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Roundabout interchange: Wikis

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A roundabout interchange is a type of interchange between a freeway and a minor road in which the ramps to and from the freeway mainlines converge at a single roundabout, which is grade-separated from the freeway lanes with bridges. A roundabout interchange is similar to a rotary interchange, which uses a rotary rather than a roundabout. Roundabouts may also be used in conjunction with other interchange types such as a standard or folded diamond interchange, though such use should not be confused with a roundabout interchange.

Roundabout interchanges are extremely common in the United Kingdom, with hundreds on the motorway network alone. However, recent cost-cutting has meant that "dumbbell interchange" are increasingly used instead. These are essentially diamond interchanges with roundabouts instead of signals or stop signs where the slip roads meet the minor road. They are cheaper than roundabout interchanges as only one bridge is required instead of two. Roundabout interchanges are much less common in North America, but have been built more frequently since 1995, to improve safety, and to reduce traffic delays and bridge widening costs. However, and conversely, many of the older and more dangerous rotary-style overpass interchanges have been signalized to improve throughput and safety, such as the Drum Hill Rotary in the New England state of Massachusetts, where such interchanges are unusually commonplace.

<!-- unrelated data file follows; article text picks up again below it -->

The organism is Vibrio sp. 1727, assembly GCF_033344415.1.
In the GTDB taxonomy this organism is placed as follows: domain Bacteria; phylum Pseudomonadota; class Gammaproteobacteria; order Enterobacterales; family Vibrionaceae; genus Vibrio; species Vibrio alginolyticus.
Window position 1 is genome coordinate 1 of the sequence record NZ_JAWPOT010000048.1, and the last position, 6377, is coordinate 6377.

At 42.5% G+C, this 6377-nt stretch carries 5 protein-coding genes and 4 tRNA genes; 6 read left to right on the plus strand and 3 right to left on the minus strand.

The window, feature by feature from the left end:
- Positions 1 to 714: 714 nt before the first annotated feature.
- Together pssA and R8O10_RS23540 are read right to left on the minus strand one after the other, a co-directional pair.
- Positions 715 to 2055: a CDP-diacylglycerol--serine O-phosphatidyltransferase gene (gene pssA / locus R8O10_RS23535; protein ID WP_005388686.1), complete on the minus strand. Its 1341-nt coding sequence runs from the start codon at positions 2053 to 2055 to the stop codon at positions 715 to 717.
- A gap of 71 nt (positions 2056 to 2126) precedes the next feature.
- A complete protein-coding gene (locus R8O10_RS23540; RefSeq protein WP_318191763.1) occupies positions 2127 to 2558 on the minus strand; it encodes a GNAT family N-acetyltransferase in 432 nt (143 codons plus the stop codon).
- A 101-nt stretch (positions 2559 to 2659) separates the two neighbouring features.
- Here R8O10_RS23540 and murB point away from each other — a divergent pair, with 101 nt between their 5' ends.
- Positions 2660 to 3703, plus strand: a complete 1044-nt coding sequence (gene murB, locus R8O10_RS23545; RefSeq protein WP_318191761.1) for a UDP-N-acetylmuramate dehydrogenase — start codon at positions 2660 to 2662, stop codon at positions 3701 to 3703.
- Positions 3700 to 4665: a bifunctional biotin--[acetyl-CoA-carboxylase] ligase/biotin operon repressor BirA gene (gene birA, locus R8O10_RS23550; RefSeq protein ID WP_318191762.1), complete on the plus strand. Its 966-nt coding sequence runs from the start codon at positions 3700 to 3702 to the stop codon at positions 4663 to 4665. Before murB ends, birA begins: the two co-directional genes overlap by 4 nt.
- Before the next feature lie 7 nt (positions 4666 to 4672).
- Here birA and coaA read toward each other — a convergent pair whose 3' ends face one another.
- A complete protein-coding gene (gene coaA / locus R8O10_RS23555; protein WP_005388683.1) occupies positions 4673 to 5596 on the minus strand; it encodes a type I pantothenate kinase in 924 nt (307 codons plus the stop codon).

A "divided diamond," where the minor road is separated into four intersections, rather than two, also acts like a roundabout interchange, however is more square in shape, and typically has traffic light control.

Examples

Three-level stacked roundabout

The three-level stacked roundabout is a variation on the roundabout interchange in which both roads are grade-separated. It is similar to the three-level diamond interchange except that the small square of that latter interchange is enlarged to a true roundabout.

Three-level stacked roundabouts are quite common in Britain because they use less land than other 4-way junctions where both roads are grade separated. However, they have lower capacity for turning movements – some have had direct-linking slip roads added later in an attempt to solve this problem. Examples of such junctions are found at Lofthouse, West Yorkshire (M1/M62)53°43′55″N 1°30′47″W / 53.73194°N 1.51306°W / 53.73194; -1.51306 (Lofthouse, West Yorkshire) and Swanley, Kent (M20/M25) 51°23′19″N 0°11′38″E / 51.38861°N 0.19389°E / 51.38861; 0.19389 (Swanley, Kent).

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